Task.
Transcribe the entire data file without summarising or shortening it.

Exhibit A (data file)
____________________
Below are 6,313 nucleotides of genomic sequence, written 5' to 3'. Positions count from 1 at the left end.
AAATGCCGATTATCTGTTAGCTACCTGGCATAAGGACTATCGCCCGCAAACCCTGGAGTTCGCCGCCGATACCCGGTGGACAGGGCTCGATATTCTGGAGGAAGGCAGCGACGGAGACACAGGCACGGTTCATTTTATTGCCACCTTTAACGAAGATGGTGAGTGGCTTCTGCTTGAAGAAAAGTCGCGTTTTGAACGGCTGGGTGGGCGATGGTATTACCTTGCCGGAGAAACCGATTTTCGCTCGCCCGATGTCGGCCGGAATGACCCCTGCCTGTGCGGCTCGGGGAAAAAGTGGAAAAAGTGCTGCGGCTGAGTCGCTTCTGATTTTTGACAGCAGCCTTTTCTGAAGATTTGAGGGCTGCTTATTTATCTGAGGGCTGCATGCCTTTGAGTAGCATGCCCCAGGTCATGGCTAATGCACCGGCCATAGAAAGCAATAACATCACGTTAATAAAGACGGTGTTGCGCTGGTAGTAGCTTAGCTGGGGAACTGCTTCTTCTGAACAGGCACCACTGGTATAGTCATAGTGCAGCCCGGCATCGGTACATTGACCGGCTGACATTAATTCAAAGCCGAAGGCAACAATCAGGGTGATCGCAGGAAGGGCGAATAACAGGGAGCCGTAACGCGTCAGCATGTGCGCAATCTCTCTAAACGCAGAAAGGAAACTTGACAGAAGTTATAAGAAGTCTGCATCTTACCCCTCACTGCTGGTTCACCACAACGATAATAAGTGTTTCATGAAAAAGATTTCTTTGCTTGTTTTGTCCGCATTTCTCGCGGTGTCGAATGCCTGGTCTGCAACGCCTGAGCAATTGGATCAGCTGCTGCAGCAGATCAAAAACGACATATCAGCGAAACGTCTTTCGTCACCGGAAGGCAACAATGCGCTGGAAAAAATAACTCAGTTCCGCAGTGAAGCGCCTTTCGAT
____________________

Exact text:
Below are 6,313 nucleotides of genomic sequence, written 5' to 3'. Positions count from 1 at the left end.
AAATGCCGATTATCTGTTAGCTACCTGGCATAAGGACTATCGCCCGCAAACCCTGGAGTTCGCCGCCGATACCCGGTGGACAGGGCTCGATATTCTGGAGGAAGGCAGCGACGGAGACACAGGCACGGTTCATTTTATTGCCACCTTTAACGAAGATGGTGAGTGGCTTCTGCTTGAAGAAAAGTCGCGTTTTGAACGGCTGGGTGGGCGATGGTATTACCTTGCCGGAGAAACCGATTTTCGCTCGCCCGATGTCGGCCGGAATGACCCCTGCCTGTGCGGCTCGGGGAAAAAGTGGAAAAAGTGCTGCGGCTGAGTCGCTTCTGATTTTTGACAGCAGCCTTTTCTGAAGATTTGAGGGCTGCTTATTTATCTGAGGGCTGCATGCCTTTGAGTAGCATGCCCCAGGTCATGGCTAATGCACCGGCCATAGAAAGCAATAACATCACGTTAATAAAGACGGTGTTGCGCTGGTAGTAGCTTAGCTGGGGAACTGCTTCTTCTGAACAGGCACCACTGGTATAGTCATAGTGCAGCCCGGCATCGGTACATTGACCGGCTGACATTAATTCAAAGCCGAAGGCAACAATCAGGGTGATCGCAGGAAGGGCGAATAACAGGGAGCCGTAACGCGTCAGCATGTGCGCAATCTCTCTAAACGCAGAAAGGAAACTTGACAGAAGTTATAAGAAGTCTGCATCTTACCCCTCACTGCTGGTTCACCACAACGATAATAAGTGTTTCATGAAAAAGATTTCTTTGCTTGTTTTGTCCGCATTTCTCGCGGTGTCGAATGCCTGGTCTGCAACGCCTGAGCAATTGGATCAGCTGCTGCAGCAGATCAAAAACGACATATCAGCGAAACGTCTTTCGTCACCGGAAGGCAACAATGCGCTGGAAAAAATAACTCAGTTCCGCAGTGAAGCGCCTTTCGAT